Let’s not be coy about this life; all species are selfish. Humans with their apparent self-awareness, and much anecdotal evidence of free will, are arguably more selfish than others.
Like my brother and his obsession with Japanese Whaling, some humans do seem to genuinely care about nature for nature’s sake (i.e. anything that lives and is not human).
But if let’s be frank. These people are clearly insane. If we did genuinely care about nature then Adolf Hitler would be one of the great environmentalists, instigating the first major human cull of the 20th century.
No. It’s us or them. By which I mean it’s us (humans) against nature (things that are not human). And I am quite sure this position should hold up philosophically,at least until someone’s dog is able to articulate the rumour that they do in fact ‘just know’.
War, Hope and Meaning
My friend recently cited the fact that when a country goes to war it’s suicide rate drops. We’ve all heard this before and for the most part dismissed it as being a bit depressing.
But suicide, when not martyrdom, is usually a result of deep depression resulting from a complete loss of both hope and meaning. Remove one of these from the human psyche and the other will be hard to maintain.
I spent most of my teenage years in the late 90s and stood along the Thames when the clock struck midnight on December 1st 1999. I was born into a country and culture who’s existence had not been threatened since the end of the cold war.
By all accounts I should have appreciated such a privilege but in truth I was bitter. 90s children had no great struggle, no great war, and matters of social equality seemed to be bumbling along at an acceptable pace. We had all to fight for but no one to fight against.
Besides hoping that The Matrix was actually real, there was little to hope for. And as for meaning? Well you just had to make your own meaning. Maybe we could find it in religion, sex, drugs, sports, kayaking, video games, TV or pounding techno music.
Luckily in 2001 we were saved from our meaningless malaise by a wealthy Afghan (who recently passed away) and his bumbling American coke-head friend who let us into a very meaningful war on terror.
Note: There is also The War on drugs, War on poverty, War on porn, etc… but the War on Terror has been the most successful ‘War on’ franchise.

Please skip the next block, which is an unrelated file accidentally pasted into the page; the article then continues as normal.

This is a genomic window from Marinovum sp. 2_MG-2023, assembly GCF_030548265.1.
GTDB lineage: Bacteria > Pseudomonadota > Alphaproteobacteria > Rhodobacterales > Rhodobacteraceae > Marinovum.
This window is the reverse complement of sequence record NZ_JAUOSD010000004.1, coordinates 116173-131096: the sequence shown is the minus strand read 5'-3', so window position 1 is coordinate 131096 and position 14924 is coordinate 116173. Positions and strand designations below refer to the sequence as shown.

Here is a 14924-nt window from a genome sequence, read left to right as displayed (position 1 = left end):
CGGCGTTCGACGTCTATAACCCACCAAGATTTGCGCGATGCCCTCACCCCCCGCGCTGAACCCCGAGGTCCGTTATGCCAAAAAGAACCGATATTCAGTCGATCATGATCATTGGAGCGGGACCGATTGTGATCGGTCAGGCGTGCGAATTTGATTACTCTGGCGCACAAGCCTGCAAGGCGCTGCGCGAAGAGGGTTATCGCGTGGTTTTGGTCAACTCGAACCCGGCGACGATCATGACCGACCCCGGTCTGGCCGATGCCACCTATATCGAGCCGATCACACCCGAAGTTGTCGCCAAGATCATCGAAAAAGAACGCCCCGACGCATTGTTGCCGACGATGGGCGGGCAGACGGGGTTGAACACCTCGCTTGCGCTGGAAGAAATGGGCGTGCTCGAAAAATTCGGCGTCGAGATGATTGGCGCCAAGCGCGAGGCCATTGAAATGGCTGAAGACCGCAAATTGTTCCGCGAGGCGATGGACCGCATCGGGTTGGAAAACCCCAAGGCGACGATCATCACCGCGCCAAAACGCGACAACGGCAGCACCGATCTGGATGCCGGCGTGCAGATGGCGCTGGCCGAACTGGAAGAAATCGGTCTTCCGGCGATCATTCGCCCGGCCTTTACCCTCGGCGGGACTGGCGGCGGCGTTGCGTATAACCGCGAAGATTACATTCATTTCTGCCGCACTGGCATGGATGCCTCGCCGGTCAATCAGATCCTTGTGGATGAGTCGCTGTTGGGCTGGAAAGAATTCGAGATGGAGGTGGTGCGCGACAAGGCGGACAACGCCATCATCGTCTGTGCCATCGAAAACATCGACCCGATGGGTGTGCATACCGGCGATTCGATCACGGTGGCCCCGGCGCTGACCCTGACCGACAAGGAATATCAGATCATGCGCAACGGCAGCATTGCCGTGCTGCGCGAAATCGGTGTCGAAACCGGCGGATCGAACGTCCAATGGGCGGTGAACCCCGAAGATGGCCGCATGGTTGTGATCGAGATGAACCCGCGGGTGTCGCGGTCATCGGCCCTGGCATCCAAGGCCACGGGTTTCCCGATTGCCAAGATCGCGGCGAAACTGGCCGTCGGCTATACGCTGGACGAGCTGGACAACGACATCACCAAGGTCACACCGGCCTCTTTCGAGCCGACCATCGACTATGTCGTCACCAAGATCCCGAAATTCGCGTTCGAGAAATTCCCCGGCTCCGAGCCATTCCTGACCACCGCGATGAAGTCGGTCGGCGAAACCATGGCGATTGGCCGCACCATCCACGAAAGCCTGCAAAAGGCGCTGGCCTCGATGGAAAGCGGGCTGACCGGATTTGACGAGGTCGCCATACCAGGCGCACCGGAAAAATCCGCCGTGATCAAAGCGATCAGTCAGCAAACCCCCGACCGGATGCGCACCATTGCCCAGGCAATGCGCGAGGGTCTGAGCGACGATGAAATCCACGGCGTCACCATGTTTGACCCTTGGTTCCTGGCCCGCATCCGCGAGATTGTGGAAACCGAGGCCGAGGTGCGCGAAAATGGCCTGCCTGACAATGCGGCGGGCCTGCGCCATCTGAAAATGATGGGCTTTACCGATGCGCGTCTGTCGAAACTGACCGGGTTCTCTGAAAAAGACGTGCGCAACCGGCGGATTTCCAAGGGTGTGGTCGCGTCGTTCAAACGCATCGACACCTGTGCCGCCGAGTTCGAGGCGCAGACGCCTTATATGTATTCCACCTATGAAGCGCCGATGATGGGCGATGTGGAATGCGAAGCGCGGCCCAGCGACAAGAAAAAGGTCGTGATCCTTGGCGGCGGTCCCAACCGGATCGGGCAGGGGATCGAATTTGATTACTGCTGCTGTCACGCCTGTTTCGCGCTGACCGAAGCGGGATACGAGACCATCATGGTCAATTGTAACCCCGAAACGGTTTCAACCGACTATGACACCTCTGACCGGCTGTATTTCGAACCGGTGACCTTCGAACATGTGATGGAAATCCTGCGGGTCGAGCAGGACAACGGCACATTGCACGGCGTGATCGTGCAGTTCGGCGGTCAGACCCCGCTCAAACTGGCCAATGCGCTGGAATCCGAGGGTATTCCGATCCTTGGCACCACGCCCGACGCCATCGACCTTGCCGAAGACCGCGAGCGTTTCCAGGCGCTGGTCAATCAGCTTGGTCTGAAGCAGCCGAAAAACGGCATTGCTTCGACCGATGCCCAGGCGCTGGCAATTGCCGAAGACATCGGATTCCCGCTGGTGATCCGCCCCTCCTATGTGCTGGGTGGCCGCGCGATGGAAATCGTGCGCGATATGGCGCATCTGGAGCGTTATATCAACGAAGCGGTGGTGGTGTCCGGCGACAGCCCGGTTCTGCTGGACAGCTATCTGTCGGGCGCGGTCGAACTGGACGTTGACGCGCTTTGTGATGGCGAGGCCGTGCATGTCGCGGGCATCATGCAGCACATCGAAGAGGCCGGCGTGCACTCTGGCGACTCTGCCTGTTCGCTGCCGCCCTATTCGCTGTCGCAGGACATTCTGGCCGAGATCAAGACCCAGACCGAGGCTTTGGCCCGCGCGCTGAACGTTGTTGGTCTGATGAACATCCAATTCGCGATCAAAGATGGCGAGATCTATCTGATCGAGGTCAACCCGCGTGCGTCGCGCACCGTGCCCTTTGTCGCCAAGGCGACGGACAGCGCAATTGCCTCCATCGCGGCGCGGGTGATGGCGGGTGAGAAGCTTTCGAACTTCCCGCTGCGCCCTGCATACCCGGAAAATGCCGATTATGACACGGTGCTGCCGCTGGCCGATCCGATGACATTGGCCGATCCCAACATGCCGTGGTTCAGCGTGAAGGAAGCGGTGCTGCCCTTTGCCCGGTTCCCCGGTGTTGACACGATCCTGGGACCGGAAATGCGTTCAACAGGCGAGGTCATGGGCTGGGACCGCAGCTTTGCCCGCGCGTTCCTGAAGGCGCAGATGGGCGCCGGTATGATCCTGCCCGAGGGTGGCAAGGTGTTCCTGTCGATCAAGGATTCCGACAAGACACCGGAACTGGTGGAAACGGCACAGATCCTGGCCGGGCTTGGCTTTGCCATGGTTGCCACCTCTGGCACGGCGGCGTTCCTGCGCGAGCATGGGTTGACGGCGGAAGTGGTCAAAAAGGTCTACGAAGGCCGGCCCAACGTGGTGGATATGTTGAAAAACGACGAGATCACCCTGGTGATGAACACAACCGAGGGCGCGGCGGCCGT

A New War
Well since the War on Terror seems to have somewhat lost its phazazz, we’ll probably need a new one soon. So following the popular theme of declaring war on things rather than people – and since we’re all now in agreement that culling badgers is better than culling cows because we neither eat or drink badger produce – I’d like to suggest that we officially declare War on Nature.
Now I’m not saying we all wonder guns blazing into the wilderness; it’s important that we all understand what what a war on nature means. I certainly don’t want to see teenagers wondering into the woods to kick the proverbial out of oak trees.
The war on nature has to be a tactical one. We should respect nature; not as a friend or neighbour, but as a worthy foe. And as Hurricane Sandy has demonstrated, she truly is.
No, we need to be clever if we are going to survive.
Let’s be honest: We have raped, pillaged and enslaved most of nature. In fact we have almost exhausted every possible method of extracting our energy from her. We even selectively breed some of its citizens into submissive furry companions just for our own amusement.
But nature does not want an unsustainable population of human vermin growing exponentially on inside her; that is becoming more and more clear.
So let us be honest as a species. We will do anything to survive, so long as there is a glimmer hope and meaning. Let’s recycle, because we don’t want to run out of stuff. Let’s save the Panda because they look cute and it’d be a hassle for the World Wildlife Fund to change their logo.
Let’s kill what we eat as humanely as possible because unlike nature we have a sense of fairness; we can feel guilt for harming others.
And one day we’ll leave this planet and go pillage another’s ecosystem, all in the name of survival. Only then will we be free from this ancient and bitter war.
A New Hope?
The War on Nature will be the biggest challenge the human race has ever faced. If we are to venture into the 21st century without fighting amongst ourselves, we must acknowledge who the real enemy is. She has always been. She is the destroyer of 97% of species that ever existed.
She is nature.
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